Wild pecans yield their pleasures stingily. They’re small, thickly shelled, and rocklike enough for “pecan” to have come from the Algonquian for “a nut too hard to crack by hand.”
The trees they drop from can be similarly difficult. A single wild pecan tree might generate anywhere from half to double as many nuts as its parent did—there’s no telling. Sometimes, wild pecan trees can go years without producing any fruit.
Fickle as they are, wild pecan trees served their early patrons well. Native Americans in Texas, including the Caddo, Comanche, and Kickapoo, ate and traded loads of pecans—with about 690 calories, 9 grams of protein, and 72 grams of fat per 100 grams of nuts, they pack a nutritious punch. Europeans took note. Álvar Núñez Cabeza de Vaca, traveling to the Guadalupe River in 1532, deemed his destination “a river of nuts.” In 1775 George Washington, apparently knowing that pecan trees did well along rivers and bottomlands, planted “25 Mississippi nuts” near the Potomac at Mount Vernon. His fellow Virginian Thomas Jefferson also installed 25 pecan trees at Monticello. Eventually, the nuts became a staple ingredient of Southern pies, candies, and cookies.
From today’s perspective, these wild, native trees seem almost quaint. In the twenty-first century, the United States produces about 300 million pounds of pecans a year and accounts for much of the world’s exports, second only to Mexico. Pecans are grown in more than a dozen states, with Texas being the third-largest producer. The transition to mass production hinged on the shift from wild to domesticated pecan varieties. These “improved” trees bear nuts with thinner shells and more nutmeat, and the yields are more reliable. Fields became factories.
Texas was central to this process. In 1973 Brownwood, two hours west of Waco, played its part in researching cultivars by donating land and facilities to the U.S. Department of Agriculture’s pecan program. The USDA turned these resources into the National Clonal Germplasm Repository for Pecan, Hickories, and Chestnuts, which now houses the world’s most complete collection of domesticated pecan varieties—about 250 of them.
To be sure, there was nothing new in 1973 about domesticating pecans. The first successful pecan graft was pioneered in the mid-1840s by an enslaved Louisianian named Antoine. But the Brownwood repository was emblematic of a technologically sophisticated industry set to skyrocket into the next century, mainly by shipping improved pecans to the rest of the world.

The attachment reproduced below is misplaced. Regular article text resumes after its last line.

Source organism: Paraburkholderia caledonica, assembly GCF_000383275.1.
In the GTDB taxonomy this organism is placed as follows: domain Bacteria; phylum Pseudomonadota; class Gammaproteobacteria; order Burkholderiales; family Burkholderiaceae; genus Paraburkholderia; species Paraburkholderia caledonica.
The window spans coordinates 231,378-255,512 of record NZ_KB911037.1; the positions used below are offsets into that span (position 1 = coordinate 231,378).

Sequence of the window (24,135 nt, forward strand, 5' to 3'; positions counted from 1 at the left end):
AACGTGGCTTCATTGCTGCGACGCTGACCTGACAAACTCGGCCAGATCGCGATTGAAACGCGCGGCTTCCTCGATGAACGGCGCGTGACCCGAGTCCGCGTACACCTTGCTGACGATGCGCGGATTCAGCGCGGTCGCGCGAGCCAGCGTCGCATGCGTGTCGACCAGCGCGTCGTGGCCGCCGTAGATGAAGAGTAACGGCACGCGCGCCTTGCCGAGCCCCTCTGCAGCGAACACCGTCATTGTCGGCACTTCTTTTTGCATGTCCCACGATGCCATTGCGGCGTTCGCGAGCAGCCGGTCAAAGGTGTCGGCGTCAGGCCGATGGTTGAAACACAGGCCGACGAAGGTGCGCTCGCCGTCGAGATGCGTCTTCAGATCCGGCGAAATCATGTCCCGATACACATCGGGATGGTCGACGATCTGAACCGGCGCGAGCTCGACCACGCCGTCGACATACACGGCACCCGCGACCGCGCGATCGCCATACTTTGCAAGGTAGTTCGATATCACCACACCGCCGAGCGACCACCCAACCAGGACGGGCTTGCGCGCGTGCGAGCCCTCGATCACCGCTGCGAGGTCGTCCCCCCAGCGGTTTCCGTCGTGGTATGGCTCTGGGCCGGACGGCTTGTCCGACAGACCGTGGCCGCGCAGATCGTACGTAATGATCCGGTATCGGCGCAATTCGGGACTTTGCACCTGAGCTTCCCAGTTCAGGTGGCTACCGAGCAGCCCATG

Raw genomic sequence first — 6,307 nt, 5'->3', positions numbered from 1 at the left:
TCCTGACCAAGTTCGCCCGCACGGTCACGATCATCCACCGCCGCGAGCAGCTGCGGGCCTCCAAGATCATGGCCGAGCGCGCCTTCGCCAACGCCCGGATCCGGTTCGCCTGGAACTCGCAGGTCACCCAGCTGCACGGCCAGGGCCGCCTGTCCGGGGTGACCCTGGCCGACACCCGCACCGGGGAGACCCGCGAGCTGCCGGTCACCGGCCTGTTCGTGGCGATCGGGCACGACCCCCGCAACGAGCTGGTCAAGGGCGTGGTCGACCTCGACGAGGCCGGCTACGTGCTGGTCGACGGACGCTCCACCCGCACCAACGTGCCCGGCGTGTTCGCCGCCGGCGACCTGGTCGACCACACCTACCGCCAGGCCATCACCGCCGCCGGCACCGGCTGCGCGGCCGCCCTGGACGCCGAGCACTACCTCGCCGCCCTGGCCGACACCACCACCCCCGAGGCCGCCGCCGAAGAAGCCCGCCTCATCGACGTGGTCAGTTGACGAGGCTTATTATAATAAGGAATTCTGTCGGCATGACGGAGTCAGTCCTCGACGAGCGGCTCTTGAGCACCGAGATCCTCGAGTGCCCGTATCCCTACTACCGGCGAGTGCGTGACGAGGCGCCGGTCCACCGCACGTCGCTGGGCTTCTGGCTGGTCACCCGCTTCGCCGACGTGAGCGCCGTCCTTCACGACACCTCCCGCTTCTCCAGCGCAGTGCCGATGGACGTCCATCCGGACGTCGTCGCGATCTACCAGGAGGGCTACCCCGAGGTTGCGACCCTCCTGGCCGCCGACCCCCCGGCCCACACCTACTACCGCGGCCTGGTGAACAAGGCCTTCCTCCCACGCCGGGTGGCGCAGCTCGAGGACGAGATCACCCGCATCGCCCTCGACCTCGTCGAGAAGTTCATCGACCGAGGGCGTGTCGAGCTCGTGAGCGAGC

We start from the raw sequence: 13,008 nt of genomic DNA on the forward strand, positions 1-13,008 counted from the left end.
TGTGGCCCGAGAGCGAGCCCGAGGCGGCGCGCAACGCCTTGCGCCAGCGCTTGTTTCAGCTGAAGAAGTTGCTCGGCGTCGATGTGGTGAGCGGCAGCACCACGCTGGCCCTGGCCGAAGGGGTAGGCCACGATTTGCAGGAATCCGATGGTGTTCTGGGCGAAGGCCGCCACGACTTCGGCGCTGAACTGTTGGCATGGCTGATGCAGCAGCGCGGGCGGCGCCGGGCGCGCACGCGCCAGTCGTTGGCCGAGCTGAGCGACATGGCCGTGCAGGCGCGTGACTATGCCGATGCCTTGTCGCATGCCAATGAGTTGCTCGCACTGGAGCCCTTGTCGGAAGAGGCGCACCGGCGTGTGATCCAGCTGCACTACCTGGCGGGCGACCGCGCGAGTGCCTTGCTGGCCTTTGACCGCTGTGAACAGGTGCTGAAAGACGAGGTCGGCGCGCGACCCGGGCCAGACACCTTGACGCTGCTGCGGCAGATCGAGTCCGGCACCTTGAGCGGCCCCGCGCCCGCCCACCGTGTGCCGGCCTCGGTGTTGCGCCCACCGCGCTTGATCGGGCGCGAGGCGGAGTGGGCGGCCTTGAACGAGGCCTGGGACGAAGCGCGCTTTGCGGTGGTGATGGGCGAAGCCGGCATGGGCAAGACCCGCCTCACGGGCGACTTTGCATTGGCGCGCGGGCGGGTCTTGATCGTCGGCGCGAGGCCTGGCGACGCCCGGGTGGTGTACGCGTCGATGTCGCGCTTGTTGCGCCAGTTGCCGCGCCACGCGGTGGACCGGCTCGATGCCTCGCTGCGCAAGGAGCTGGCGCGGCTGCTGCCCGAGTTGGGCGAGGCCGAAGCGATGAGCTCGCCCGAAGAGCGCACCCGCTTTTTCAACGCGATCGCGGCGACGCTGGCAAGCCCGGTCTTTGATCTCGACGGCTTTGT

The scale of this global reach has been astounding. American pecan exports have increased more than sixfold since 2000. The driving force behind this upsurge has been China. In 2012 China accounted for about 20 percent of U.S. pecan exports. In recent years it’s been just over 50 percent. An emerging middle class has invested considerable faith in the health benefits of America’s native nuts, which in China are dipped in salty brine or vanilla flavoring and eaten, their shells already half open, like pistachios. Bags are sold everywhere from high-end groceries to vending machines. “Pecans are good for the brain,” one Chinese consumer told a journalist, adding, “We older people should eat more pecans so we don’t get Alzheimer’s.”
But what’s healthy for the Chinese (or at least is thought to be) could be harmful to the pecan’s future. The Chinese—like other pecan importers—want uniform cultivars. This has been a boon to orchardists, and it’s no surprise that in 2020, 95 percent of U.S. pecan exports were domesticated varieties, many of them grown in places where there are no native pecans—Georgia and New Mexico, now the two leading producers in the country, most notably. But as cultivars turn wild pecans into novelty items, overall pecan diversity gives way to alarming levels of uniformity.
In Texas, one need not be an ecological catastrophist to imagine how this trend could end badly. In the fifties, before exports boomed, wild pecan trees, which have provided Texans with food and shade for generations, accounted for the majority of the state’s pecan harvest. In 2020 the number was down to 20 percent. As export demand grows and wild varieties fall out of favor, a dangerous scenario looms: Native pecan groves are cleared for more profitable uses, such as cattle, sorghum, and, in some cases, domesticated pecans. Cultivated pecans, which are genetically similar to each other, are attacked by a fungus or invasive insect that adapts to beat the trees’ defenses and destroys orchards en masse. Wild pecans, which thrive on density to reproduce but are widely dispersed, fail to create offspring.
Such a decline would be a tragedy in the classical sense, fueled by the promise of industrial agriculture, which has brought well-earned profits to hardworking orchard keepers in Texas and beyond. Should there be a collapse, the pecan, our official state nut, borne of our official state tree, may end up as little more than a fossil in a seed bank.
This article originally appeared in the February 2023 issue of Texas Monthly with the headline “ Whither the Pecan?” Subscribe today.